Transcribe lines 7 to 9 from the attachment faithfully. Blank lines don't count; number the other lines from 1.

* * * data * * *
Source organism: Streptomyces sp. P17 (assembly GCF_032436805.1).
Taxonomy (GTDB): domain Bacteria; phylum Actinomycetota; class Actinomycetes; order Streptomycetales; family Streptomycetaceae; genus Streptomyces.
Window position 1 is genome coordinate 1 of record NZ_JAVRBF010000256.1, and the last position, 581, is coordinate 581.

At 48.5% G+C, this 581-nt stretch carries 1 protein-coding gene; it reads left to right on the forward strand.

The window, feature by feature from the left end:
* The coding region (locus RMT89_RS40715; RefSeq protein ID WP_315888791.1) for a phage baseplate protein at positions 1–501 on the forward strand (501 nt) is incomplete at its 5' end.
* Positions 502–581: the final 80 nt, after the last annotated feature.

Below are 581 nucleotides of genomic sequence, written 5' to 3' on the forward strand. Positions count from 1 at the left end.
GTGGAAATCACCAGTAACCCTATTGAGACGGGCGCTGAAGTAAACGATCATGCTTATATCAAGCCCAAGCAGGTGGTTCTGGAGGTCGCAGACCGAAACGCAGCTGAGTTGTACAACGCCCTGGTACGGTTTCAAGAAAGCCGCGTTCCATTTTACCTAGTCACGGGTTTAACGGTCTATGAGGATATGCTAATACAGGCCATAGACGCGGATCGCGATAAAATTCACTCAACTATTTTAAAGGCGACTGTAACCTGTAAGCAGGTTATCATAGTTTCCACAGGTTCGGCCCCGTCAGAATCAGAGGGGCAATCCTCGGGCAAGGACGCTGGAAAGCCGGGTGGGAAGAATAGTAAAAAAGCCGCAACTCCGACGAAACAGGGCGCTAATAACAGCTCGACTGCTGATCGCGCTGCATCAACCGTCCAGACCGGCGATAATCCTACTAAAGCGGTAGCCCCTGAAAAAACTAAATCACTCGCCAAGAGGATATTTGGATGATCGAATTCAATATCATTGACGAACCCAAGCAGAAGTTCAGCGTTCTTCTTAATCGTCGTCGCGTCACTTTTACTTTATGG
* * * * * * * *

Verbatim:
* Positions 502–581: the final 80 nt, after the last annotated feature.

Below are 581 nucleotides of genomic sequence, written 5' to 3' on the forward strand. Positions count from 1 at the left end.
GTGGAAATCACCAGTAACCCTATTGAGACGGGCGCTGAAGTAAACGATCATGCTTATATCAAGCCCAAGCAGGTGGTTCTGGAGGTCGCAGACCGAAACGCAGCTGAGTTGTACAACGCCCTGGTACGGTTTCAAGAAAGCCGCGTTCCATTTTACCTAGTCACGGGTTTAACGGTCTATGAGGATATGCTAATACAGGCCATAGACGCGGATCGCGATAAAATTCACTCAACTATTTTAAAGGCGACTGTAACCTGTAAGCAGGTTATCATAGTTTCCACAGGTTCGGCCCCGTCAGAATCAGAGGGGCAATCCTCGGGCAAGGACGCTGGAAAGCCGGGTGGGAAGAATAGTAAAAAAGCCGCAACTCCGACGAAACAGGGCGCTAATAACAGCTCGACTGCTGATCGCGCTGCATCAACCGTCCAGACCGGCGATAATCCTACTAAAGCGGTAGCCCCTGAAAAAACTAAATCACTCGCCAAGAGGATATTTGGATGATCGAATTCAATATCATTGACGAACCCAAGCAGAAGTTCAGCGTTCTTCTTAATCGTCGTCGCGTCACTTTTACTTTATGG